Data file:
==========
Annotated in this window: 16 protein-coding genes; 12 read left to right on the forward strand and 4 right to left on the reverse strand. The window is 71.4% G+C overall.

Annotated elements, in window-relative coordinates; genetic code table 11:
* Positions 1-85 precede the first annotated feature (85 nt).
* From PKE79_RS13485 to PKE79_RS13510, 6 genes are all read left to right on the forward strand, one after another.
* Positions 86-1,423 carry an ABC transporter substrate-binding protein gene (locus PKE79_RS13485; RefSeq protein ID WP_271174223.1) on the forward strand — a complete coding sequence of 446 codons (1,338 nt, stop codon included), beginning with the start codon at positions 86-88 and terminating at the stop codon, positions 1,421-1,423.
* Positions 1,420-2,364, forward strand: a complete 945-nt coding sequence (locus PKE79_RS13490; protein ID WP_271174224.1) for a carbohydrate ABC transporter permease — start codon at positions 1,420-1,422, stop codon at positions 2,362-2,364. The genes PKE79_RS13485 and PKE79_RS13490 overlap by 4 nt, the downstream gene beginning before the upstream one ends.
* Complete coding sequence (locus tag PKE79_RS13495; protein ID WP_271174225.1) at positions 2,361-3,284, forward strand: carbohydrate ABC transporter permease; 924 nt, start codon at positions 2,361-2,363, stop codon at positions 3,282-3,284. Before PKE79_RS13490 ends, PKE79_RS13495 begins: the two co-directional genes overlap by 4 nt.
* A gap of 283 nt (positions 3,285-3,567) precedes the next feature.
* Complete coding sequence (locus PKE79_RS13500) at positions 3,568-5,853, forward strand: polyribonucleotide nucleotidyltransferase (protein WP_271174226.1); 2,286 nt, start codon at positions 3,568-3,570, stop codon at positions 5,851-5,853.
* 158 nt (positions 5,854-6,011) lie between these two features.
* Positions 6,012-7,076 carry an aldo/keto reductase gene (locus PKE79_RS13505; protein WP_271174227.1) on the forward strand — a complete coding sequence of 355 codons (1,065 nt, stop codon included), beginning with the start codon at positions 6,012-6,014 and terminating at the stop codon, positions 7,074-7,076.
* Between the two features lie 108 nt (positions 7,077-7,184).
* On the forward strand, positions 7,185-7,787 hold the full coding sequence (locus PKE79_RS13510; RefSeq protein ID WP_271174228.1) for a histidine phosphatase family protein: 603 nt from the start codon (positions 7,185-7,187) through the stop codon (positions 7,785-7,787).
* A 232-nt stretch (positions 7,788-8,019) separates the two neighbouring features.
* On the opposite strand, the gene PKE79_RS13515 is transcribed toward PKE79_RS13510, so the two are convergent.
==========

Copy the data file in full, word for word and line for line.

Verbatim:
Annotated in this window: 16 protein-coding genes; 12 read left to right on the forward strand and 4 right to left on the reverse strand. The window is 71.4% G+C overall.

Annotated elements, in window-relative coordinates; genetic code table 11:
* Positions 1-85 precede the first annotated feature (85 nt).
* From PKE79_RS13485 to PKE79_RS13510, 6 genes are all read left to right on the forward strand, one after another.
* Positions 86-1,423 carry an ABC transporter substrate-binding protein gene (locus PKE79_RS13485; RefSeq protein ID WP_271174223.1) on the forward strand — a complete coding sequence of 446 codons (1,338 nt, stop codon included), beginning with the start codon at positions 86-88 and terminating at the stop codon, positions 1,421-1,423.
* Positions 1,420-2,364, forward strand: a complete 945-nt coding sequence (locus PKE79_RS13490; protein ID WP_271174224.1) for a carbohydrate ABC transporter permease — start codon at positions 1,420-1,422, stop codon at positions 2,362-2,364. The genes PKE79_RS13485 and PKE79_RS13490 overlap by 4 nt, the downstream gene beginning before the upstream one ends.
* Complete coding sequence (locus tag PKE79_RS13495; protein ID WP_271174225.1) at positions 2,361-3,284, forward strand: carbohydrate ABC transporter permease; 924 nt, start codon at positions 2,361-2,363, stop codon at positions 3,282-3,284. Before PKE79_RS13490 ends, PKE79_RS13495 begins: the two co-directional genes overlap by 4 nt.
* A gap of 283 nt (positions 3,285-3,567) precedes the next feature.
* Complete coding sequence (locus PKE79_RS13500) at positions 3,568-5,853, forward strand: polyribonucleotide nucleotidyltransferase (protein WP_271174226.1); 2,286 nt, start codon at positions 3,568-3,570, stop codon at positions 5,851-5,853.
* 158 nt (positions 5,854-6,011) lie between these two features.
* Positions 6,012-7,076 carry an aldo/keto reductase gene (locus PKE79_RS13505; protein WP_271174227.1) on the forward strand — a complete coding sequence of 355 codons (1,065 nt, stop codon included), beginning with the start codon at positions 6,012-6,014 and terminating at the stop codon, positions 7,074-7,076.
* Between the two features lie 108 nt (positions 7,077-7,184).
* On the forward strand, positions 7,185-7,787 hold the full coding sequence (locus PKE79_RS13510; RefSeq protein ID WP_271174228.1) for a histidine phosphatase family protein: 603 nt from the start codon (positions 7,185-7,187) through the stop codon (positions 7,785-7,787).
* A 232-nt stretch (positions 7,788-8,019) separates the two neighbouring features.
* On the opposite strand, the gene PKE79_RS13515 is transcribed toward PKE79_RS13510, so the two are convergent.